Paradoxical thinking as a skill related to intelligence. Why is it least used? Paradoxical thinking breaks norms and pushes the limits of complex reasoning and logic. Being able to integrate opposing lines of reasoning to synthesize one common result is a high art. Paradoxical thinking is counter-intuitive and results of this thinking bring change. Barriers to change include fear of mistakes or failure, intolerance of ambiguity, judging or being judged.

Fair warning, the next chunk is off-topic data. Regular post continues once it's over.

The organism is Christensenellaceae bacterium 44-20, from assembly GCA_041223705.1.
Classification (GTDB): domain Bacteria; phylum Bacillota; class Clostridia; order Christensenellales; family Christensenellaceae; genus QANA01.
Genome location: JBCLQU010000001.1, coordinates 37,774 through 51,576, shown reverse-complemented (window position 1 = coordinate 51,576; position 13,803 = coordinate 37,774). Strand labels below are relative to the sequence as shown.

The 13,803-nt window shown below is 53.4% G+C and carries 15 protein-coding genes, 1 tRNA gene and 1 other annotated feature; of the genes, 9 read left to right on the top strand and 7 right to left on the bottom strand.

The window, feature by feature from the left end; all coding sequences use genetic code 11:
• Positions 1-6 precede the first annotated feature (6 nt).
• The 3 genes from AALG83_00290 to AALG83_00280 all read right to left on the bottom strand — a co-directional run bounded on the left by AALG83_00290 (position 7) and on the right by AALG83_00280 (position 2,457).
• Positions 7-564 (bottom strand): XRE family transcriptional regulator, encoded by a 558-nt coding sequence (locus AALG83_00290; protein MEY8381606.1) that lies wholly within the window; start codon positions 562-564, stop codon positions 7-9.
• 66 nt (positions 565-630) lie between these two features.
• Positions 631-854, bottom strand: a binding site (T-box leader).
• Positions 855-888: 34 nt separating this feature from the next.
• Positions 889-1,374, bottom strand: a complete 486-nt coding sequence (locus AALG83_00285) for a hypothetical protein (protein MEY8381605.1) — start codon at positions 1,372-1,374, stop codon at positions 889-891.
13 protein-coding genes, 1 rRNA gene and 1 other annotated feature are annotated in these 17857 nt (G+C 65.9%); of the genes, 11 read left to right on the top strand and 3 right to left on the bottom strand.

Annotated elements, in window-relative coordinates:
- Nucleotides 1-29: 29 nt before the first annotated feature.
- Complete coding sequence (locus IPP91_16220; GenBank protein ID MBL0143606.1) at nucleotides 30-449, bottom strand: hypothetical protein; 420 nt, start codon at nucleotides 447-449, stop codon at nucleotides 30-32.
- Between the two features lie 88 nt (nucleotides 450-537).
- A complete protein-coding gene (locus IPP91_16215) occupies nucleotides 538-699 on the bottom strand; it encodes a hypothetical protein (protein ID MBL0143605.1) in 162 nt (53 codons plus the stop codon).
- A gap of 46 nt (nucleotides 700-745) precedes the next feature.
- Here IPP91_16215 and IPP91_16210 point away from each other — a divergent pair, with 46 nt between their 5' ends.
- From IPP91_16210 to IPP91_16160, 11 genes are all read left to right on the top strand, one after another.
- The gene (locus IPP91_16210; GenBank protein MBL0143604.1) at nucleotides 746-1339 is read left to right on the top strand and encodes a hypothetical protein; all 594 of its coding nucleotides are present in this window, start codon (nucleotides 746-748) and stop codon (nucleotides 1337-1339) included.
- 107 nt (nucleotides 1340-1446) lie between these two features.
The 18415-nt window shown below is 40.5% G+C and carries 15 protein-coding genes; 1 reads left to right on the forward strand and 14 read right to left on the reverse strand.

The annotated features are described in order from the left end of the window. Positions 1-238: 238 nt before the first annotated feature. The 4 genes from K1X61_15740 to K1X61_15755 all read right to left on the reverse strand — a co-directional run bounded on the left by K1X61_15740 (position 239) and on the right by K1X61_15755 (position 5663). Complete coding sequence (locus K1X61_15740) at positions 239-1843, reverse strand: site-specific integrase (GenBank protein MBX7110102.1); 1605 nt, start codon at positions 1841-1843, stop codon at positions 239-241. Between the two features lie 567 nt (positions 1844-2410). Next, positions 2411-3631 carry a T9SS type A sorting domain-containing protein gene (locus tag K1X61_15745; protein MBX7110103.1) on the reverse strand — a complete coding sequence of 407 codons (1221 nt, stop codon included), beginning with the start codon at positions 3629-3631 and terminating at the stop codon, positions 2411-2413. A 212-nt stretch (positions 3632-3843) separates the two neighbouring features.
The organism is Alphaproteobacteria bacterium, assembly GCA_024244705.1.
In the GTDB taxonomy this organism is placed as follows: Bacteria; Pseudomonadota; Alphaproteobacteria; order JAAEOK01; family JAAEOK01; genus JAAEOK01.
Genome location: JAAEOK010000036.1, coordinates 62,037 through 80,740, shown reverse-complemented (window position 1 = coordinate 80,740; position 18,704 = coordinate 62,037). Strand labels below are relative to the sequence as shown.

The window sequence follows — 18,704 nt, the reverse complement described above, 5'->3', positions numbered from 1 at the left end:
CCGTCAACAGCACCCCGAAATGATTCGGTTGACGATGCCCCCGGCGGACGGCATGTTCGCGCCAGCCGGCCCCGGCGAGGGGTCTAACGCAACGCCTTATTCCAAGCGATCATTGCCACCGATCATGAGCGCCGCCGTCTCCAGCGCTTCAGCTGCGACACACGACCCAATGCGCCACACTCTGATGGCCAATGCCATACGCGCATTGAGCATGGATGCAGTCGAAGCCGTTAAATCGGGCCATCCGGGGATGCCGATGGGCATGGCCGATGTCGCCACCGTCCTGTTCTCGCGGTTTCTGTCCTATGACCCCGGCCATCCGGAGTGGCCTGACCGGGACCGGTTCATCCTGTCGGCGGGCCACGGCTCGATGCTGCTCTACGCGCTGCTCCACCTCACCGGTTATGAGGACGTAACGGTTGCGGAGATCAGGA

How management and leadership can utilize paradoxical thinking to improve the organization Once management has determined how to apply paradoxical thinking, a shared vision needs to be created and conveyed to the organization to give employees a path to follow to reach collective goals. Once individuals grasp a common picture of a desired future everyone can move towards that improved future-state in unison. A shared vision is “a vision that many people are truly committed to, because it reflects their own personal vision. Shared vision is vital for learning organizations because it provides the focus and energy for learning.” (Senge, 1990). Within the Competitive Values Framework, management can take the opportunity to improve the organization by motivating employees, engaging them in new activities to improve performance and reward them for contributions to change. Leadership can re-structure and revise business process for improved outcomes for customers’ products and services. Paradoxical thinking can literally re-invent the organization to compete in the modern economy.